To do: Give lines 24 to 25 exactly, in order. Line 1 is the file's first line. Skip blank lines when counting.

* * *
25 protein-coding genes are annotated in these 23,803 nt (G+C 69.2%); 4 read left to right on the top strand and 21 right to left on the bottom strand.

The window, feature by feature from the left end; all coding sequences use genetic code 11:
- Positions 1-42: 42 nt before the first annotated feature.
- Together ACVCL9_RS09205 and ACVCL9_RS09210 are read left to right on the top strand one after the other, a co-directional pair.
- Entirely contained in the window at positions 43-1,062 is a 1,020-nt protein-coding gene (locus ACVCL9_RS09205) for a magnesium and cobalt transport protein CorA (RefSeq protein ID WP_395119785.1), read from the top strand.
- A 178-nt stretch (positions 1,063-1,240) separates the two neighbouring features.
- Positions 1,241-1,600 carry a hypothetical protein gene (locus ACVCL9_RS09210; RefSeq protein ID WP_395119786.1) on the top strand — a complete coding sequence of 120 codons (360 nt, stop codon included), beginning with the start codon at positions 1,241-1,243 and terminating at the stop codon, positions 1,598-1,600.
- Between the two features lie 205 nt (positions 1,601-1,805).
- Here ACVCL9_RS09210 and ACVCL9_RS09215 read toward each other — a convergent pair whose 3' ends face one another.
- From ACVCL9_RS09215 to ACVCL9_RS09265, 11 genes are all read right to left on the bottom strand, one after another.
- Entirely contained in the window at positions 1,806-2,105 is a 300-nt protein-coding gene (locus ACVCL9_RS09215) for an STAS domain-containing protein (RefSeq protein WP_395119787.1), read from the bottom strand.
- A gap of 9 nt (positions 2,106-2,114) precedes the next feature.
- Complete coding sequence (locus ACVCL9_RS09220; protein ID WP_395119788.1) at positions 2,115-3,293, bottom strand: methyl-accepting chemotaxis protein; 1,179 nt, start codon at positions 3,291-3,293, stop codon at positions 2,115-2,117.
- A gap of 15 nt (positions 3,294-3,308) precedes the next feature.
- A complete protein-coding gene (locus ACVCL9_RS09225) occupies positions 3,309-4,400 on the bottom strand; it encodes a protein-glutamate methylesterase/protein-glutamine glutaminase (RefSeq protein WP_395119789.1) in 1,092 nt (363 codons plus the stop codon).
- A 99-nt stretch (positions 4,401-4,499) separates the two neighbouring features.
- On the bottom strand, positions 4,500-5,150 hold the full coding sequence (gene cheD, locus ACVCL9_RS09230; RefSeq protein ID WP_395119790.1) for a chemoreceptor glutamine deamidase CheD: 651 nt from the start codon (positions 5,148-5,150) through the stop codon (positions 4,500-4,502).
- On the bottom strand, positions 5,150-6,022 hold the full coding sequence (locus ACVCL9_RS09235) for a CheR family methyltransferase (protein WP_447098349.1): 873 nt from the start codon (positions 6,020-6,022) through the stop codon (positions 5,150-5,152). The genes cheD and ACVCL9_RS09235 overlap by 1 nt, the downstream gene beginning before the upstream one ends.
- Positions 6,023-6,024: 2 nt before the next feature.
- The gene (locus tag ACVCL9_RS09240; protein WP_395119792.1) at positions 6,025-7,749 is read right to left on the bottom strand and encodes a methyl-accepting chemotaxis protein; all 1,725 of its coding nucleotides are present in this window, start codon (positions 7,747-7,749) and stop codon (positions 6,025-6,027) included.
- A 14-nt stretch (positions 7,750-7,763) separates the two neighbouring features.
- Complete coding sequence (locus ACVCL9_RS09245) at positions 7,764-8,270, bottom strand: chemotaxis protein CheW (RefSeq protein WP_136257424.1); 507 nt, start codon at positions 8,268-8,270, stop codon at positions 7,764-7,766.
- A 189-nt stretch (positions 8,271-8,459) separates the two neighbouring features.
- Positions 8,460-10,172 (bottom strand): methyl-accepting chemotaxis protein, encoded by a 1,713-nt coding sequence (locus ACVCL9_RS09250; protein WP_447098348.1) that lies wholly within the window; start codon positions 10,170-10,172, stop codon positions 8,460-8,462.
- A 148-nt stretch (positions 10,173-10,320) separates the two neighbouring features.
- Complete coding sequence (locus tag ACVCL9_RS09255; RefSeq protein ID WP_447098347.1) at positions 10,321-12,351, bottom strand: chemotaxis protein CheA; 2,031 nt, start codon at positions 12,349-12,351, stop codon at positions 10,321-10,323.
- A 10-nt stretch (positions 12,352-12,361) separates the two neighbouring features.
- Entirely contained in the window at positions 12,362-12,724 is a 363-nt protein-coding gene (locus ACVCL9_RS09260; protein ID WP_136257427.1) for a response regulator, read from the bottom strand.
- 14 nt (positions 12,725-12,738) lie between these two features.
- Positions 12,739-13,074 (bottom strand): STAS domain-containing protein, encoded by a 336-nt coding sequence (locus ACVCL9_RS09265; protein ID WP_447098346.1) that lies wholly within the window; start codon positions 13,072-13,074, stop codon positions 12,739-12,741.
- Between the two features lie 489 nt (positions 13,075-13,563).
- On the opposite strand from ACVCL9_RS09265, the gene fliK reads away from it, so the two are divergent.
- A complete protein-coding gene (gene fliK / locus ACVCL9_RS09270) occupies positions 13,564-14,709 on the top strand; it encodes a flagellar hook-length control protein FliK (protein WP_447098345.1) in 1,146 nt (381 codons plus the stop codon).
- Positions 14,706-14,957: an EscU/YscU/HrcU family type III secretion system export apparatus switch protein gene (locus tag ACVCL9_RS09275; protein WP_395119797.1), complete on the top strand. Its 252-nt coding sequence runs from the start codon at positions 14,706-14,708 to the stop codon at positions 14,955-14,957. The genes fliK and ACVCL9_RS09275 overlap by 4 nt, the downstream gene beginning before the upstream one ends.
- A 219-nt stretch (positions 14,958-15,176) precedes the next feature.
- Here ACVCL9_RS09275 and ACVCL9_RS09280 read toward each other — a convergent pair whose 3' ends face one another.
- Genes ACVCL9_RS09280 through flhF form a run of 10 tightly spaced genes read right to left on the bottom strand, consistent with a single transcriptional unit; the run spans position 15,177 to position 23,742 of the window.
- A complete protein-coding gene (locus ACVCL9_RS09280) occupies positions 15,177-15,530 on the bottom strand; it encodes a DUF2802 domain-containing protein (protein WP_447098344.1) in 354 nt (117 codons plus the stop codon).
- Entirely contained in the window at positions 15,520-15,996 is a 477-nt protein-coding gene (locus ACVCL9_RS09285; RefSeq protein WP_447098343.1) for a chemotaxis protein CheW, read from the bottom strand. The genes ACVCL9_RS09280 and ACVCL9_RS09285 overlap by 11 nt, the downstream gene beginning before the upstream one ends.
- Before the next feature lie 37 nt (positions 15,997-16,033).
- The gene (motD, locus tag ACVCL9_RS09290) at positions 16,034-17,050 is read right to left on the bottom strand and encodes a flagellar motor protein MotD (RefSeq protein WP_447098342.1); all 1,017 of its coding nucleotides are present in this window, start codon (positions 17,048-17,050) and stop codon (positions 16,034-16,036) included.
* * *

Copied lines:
- Positions 8,460-10,172 (bottom strand): methyl-accepting chemotaxis protein, encoded by a 1,713-nt coding sequence (locus ACVCL9_RS09250; protein WP_447098348.1) that lies wholly within the window; start codon positions 10,170-10,172, stop codon positions 8,460-8,462.
- A 148-nt stretch (positions 10,173-10,320) separates the two neighbouring features.